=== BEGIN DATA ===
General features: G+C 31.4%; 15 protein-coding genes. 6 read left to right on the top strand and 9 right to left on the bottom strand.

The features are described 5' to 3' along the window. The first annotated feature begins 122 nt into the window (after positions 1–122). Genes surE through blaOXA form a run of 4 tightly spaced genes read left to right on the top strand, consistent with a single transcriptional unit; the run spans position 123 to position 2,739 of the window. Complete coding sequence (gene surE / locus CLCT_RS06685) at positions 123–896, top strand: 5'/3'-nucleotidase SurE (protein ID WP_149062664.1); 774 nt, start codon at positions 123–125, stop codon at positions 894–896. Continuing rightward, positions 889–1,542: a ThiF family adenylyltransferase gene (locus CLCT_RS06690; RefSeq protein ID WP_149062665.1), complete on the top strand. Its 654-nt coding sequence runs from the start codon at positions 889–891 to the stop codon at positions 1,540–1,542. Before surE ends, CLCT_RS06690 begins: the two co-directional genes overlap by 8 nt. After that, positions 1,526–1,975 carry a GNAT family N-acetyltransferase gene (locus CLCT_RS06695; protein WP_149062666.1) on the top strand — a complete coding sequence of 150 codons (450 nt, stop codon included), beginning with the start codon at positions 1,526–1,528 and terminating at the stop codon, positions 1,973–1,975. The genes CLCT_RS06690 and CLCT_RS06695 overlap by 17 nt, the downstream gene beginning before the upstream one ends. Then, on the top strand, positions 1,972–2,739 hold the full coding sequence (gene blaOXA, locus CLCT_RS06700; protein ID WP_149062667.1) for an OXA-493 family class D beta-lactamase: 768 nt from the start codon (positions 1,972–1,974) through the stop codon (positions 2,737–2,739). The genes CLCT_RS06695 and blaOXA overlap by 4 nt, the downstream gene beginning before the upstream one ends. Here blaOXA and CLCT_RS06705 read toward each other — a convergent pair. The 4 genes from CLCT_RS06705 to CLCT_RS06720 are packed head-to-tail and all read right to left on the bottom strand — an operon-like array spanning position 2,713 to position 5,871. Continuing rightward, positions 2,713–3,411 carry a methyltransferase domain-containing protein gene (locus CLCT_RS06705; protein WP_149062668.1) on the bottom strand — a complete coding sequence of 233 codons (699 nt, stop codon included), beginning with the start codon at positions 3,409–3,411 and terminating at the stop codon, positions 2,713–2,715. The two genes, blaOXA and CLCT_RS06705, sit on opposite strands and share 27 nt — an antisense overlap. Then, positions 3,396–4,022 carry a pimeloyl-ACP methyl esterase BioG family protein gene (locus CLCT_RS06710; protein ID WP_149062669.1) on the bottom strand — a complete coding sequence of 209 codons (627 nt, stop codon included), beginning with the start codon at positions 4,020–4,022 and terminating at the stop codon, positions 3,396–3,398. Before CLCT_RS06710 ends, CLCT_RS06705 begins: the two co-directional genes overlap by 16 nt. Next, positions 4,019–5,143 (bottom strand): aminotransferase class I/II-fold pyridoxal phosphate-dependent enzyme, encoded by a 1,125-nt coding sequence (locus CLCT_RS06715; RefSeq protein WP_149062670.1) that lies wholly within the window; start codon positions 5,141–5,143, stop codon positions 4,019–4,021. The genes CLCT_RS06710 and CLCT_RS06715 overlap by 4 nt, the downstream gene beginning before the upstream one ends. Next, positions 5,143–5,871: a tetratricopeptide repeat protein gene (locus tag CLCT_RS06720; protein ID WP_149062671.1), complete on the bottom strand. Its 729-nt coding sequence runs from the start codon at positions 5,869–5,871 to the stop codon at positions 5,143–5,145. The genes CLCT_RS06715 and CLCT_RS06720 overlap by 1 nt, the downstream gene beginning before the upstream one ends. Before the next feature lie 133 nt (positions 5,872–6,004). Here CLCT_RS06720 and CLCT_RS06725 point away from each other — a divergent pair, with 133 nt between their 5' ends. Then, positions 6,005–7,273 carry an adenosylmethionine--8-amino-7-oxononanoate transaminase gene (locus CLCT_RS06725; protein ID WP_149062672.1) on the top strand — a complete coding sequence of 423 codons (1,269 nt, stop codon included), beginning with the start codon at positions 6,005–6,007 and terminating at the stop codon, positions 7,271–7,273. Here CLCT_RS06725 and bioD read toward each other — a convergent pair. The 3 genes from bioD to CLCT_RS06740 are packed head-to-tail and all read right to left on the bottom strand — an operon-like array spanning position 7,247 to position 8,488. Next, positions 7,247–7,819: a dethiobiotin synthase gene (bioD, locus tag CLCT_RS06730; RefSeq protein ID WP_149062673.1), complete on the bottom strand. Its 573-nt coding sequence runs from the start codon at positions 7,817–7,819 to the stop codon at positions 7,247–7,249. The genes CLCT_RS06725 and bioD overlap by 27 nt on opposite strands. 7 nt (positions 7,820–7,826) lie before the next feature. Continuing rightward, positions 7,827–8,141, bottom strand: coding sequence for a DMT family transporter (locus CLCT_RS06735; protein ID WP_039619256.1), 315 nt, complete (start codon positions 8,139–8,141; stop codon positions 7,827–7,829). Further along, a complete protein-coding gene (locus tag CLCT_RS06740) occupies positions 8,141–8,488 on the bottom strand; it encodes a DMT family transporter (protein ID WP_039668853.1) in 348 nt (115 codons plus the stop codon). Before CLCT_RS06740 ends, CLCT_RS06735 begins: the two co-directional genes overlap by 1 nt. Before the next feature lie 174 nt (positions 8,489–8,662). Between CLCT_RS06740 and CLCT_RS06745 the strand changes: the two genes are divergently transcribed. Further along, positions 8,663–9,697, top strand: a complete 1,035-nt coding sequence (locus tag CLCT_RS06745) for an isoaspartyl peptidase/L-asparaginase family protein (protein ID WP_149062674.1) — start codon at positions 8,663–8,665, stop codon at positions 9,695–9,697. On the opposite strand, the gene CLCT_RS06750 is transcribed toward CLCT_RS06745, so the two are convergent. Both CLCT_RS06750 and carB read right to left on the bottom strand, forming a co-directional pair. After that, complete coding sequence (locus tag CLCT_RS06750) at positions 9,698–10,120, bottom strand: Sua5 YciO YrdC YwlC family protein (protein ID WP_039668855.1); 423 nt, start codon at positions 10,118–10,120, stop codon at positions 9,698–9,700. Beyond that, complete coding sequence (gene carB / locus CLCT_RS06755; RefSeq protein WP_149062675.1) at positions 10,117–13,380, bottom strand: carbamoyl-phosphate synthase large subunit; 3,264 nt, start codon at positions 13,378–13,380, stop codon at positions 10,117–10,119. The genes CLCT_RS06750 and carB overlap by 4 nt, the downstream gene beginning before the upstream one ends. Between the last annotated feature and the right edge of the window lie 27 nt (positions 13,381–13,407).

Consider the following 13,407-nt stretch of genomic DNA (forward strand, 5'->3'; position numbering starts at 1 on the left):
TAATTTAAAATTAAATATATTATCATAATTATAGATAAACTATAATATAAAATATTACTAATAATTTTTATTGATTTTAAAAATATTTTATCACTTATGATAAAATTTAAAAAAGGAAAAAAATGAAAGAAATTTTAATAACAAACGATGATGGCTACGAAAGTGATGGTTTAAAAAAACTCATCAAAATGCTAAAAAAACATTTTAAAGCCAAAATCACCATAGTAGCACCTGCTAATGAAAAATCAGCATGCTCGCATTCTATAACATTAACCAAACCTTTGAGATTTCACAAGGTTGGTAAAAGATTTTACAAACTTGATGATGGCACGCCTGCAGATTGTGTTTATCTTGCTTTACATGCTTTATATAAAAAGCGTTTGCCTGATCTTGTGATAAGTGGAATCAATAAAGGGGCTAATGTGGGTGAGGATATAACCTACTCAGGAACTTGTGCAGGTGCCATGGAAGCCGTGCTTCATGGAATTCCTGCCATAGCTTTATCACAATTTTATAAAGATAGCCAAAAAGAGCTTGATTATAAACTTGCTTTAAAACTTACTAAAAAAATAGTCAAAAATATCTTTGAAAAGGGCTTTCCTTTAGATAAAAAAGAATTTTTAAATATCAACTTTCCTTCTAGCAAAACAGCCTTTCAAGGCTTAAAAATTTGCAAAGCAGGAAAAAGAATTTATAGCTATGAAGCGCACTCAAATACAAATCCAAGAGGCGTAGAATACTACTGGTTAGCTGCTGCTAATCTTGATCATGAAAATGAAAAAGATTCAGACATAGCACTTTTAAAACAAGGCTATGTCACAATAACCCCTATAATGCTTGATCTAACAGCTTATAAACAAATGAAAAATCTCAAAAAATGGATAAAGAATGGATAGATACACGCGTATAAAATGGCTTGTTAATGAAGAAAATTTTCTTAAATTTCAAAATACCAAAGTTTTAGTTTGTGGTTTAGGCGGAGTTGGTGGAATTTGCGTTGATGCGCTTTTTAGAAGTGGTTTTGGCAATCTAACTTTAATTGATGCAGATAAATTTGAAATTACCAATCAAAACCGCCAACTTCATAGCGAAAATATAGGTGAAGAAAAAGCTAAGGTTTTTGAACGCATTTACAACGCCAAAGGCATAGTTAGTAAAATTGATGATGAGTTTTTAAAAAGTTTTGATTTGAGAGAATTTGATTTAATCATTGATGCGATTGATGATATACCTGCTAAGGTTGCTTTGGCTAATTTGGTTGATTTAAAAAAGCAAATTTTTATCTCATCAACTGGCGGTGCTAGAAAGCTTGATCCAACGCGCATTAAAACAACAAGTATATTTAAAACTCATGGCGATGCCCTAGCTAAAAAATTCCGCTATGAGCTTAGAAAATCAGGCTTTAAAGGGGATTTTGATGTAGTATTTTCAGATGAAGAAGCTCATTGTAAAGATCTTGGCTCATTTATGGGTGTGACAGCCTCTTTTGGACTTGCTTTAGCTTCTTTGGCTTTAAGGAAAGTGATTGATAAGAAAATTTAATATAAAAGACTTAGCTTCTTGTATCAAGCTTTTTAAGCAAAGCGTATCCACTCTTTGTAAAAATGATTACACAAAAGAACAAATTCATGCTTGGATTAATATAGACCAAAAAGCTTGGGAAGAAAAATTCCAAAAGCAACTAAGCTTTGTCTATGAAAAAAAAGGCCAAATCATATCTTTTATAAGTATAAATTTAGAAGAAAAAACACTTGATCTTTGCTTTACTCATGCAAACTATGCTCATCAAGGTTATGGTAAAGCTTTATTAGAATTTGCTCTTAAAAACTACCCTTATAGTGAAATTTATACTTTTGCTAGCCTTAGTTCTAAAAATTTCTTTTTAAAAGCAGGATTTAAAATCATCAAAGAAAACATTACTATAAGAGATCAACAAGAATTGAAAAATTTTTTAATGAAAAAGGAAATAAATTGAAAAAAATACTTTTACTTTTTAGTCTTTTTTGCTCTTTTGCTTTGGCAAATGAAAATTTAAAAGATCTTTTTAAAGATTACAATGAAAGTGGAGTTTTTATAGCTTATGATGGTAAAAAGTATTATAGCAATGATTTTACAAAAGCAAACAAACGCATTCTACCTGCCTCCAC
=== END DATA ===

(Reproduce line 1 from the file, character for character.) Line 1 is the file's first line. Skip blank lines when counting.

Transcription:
General features: G+C 31.4%; 15 protein-coding genes. 6 read left to right on the top strand and 9 right to left on the bottom strand.